Published April 14, 2016
CODY, WYOMING – US Fish and Wildlife Service (FWS) officials refused to screen a video featuring Chief Arvol Looking Horse and Longmire star Zahn McClarnon at a government organized grizzly bear delisting meeting in Cody, Wyoming on April 11. The meeting was held for FWS to gather “public comment” on its proposed rule to remove Endangered Species Act (ESA) protections from the grizzly in Yellowstone, which would enable the states of Wyoming, Montana and Idaho to open trophy hunting seasons on the iconic bear that is revered as sacred by a multitude of tribes.
“It is a clear case of the US Fish and Wildlife Service choosing to suppress tribal voices. The First Amendment doesn’t come with a disclaimer that only white people who agree with you get to be heard,” says Oglala Sioux Tribe Vice President, Tom Poor Bear, one of the speakers on the video.
Tribal members have expressed reluctance to travel to Cody for grizzly bear hearings due to what has been described as both a “hostile” and “racial charged” atmosphere. The FWS meeting of 4/11was made up of exclusively white attendees, including local outfitters and trophy hunters. In the same venue the previous week, Wyoming Game and Fish Department (WGFD) held a similar meeting, during which a Park County Commissioner announced, “If we aren’t going to control these bears we may as well give the land back to the Indians and sail back across the ocean.” A journalist on the scene described being “shocked” that “the audience clapped and laughed.
WGFD’s Brian Nesvik and Dan Thompson led the meeting, and witnesses confirmed that neither did or said anything to counter the comment. A year ago in the same venue, Nesvik cut the microphone of Northern Cheyenne Tribal Government representative, James Walks Along, and removed him from the floor during a federal/state Interagency Grizzly Bear Committee meeting on purported tribal collaborations. Northern Cheyenne Tribal President, Llevando Fisher, denounced the incident as “disgraceful” and “disrespectful” and demanded apologies from Interior Secretary, Sally Jewell, and Wyoming Governor, Matt Mead, which were not forthcoming.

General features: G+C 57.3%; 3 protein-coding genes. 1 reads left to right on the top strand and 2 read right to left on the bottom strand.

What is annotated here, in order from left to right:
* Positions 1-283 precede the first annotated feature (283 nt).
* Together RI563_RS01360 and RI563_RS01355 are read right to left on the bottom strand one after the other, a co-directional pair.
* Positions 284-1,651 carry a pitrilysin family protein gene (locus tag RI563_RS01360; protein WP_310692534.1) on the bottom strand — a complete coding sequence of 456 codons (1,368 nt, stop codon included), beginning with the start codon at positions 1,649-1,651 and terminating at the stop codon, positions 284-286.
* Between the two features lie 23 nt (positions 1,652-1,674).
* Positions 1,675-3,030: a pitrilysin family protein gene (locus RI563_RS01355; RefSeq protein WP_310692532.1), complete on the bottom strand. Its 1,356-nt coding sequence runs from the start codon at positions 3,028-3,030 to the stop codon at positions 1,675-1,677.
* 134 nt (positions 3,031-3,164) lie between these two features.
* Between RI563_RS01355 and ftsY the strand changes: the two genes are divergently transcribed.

“If they sincerely wanted to hear tribal voices and get our comments, they would hold some of these meetings on reservations. Instead, they choose to hold them in places like Cody, a cowboy town not exactly known for its diversity,” adds Poor Bear. “How many of these white trophy hunters and outfitters would come to a meeting in Pine Ridge to make their public comments and racist remarks?” he asks.
In addition to Poor Bear, Longmire and Into the West star, Zahn McClarnon, and Chief Looking Horse, the six-minute video has contributions from Zuni Religious Society leader, Kenny Bowekaty, and the late Dr. Joseph Medicine Crow who passed April 3. Emails and phone records provided by GOAL Tribal Coalition show that FWS was given two days notice of the request to show the video, but did not respond. The meeting had only been announced five days earlier.
“We request that USFWS accommodate tribal members at the public comment portion of the meeting by facilitating the playing of a 5-6 minute digital video that features comments from tribal members who either cannot travel to Cody, WY or feel very uncomfortable doing so in what is, unquestionably, a hostile environment,” reads the email from GOAL Co-Founder, R. Bear Stands Last, to FWS organizer, Serena Baker.